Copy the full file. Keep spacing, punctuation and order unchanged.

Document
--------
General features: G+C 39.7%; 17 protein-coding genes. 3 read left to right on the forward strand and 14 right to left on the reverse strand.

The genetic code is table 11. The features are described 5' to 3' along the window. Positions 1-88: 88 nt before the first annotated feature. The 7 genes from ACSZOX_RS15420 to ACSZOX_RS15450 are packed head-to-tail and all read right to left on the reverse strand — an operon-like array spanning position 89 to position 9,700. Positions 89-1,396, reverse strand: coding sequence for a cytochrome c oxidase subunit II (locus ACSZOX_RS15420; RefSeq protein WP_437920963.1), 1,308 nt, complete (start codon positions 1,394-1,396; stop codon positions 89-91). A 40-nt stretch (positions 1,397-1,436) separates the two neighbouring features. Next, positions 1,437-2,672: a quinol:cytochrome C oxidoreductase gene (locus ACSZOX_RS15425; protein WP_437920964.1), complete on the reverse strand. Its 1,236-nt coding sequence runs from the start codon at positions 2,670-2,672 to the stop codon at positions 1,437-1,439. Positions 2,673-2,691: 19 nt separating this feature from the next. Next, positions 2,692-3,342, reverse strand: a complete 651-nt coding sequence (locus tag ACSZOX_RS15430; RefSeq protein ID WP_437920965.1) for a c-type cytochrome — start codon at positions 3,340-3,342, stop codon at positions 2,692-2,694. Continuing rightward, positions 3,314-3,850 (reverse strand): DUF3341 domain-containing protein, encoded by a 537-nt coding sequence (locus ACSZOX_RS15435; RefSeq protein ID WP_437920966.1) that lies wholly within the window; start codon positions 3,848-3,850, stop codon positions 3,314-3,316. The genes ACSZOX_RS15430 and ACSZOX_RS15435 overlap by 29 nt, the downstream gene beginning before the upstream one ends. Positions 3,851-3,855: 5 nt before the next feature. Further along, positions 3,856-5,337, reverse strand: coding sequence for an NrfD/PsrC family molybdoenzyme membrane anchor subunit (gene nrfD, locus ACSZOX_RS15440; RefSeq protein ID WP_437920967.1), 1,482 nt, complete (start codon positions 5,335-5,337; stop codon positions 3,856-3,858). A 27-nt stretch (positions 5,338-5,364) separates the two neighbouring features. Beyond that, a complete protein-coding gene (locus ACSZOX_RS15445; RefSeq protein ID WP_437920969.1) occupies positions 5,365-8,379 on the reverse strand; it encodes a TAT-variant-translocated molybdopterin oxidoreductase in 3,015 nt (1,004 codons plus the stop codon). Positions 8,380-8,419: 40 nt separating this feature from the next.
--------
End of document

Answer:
General features: G+C 39.7%; 17 protein-coding genes. 3 read left to right on the forward strand and 14 right to left on the reverse strand.

The genetic code is table 11. The features are described 5' to 3' along the window. Positions 1-88: 88 nt before the first annotated feature. The 7 genes from ACSZOX_RS15420 to ACSZOX_RS15450 are packed head-to-tail and all read right to left on the reverse strand — an operon-like array spanning position 89 to position 9,700. Positions 89-1,396, reverse strand: coding sequence for a cytochrome c oxidase subunit II (locus ACSZOX_RS15420; RefSeq protein WP_437920963.1), 1,308 nt, complete (start codon positions 1,394-1,396; stop codon positions 89-91). A 40-nt stretch (positions 1,397-1,436) separates the two neighbouring features. Next, positions 1,437-2,672: a quinol:cytochrome C oxidoreductase gene (locus ACSZOX_RS15425; protein WP_437920964.1), complete on the reverse strand. Its 1,236-nt coding sequence runs from the start codon at positions 2,670-2,672 to the stop codon at positions 1,437-1,439. Positions 2,673-2,691: 19 nt separating this feature from the next. Next, positions 2,692-3,342, reverse strand: a complete 651-nt coding sequence (locus tag ACSZOX_RS15430; RefSeq protein ID WP_437920965.1) for a c-type cytochrome — start codon at positions 3,340-3,342, stop codon at positions 2,692-2,694. Continuing rightward, positions 3,314-3,850 (reverse strand): DUF3341 domain-containing protein, encoded by a 537-nt coding sequence (locus ACSZOX_RS15435; RefSeq protein ID WP_437920966.1) that lies wholly within the window; start codon positions 3,848-3,850, stop codon positions 3,314-3,316. The genes ACSZOX_RS15430 and ACSZOX_RS15435 overlap by 29 nt, the downstream gene beginning before the upstream one ends. Positions 3,851-3,855: 5 nt before the next feature. Further along, positions 3,856-5,337, reverse strand: coding sequence for an NrfD/PsrC family molybdoenzyme membrane anchor subunit (gene nrfD, locus ACSZOX_RS15440; RefSeq protein ID WP_437920967.1), 1,482 nt, complete (start codon positions 5,335-5,337; stop codon positions 3,856-3,858). A 27-nt stretch (positions 5,338-5,364) separates the two neighbouring features. Beyond that, a complete protein-coding gene (locus ACSZOX_RS15445; RefSeq protein ID WP_437920969.1) occupies positions 5,365-8,379 on the reverse strand; it encodes a TAT-variant-translocated molybdopterin oxidoreductase in 3,015 nt (1,004 codons plus the stop codon). Positions 8,380-8,419: 40 nt separating this feature from the next.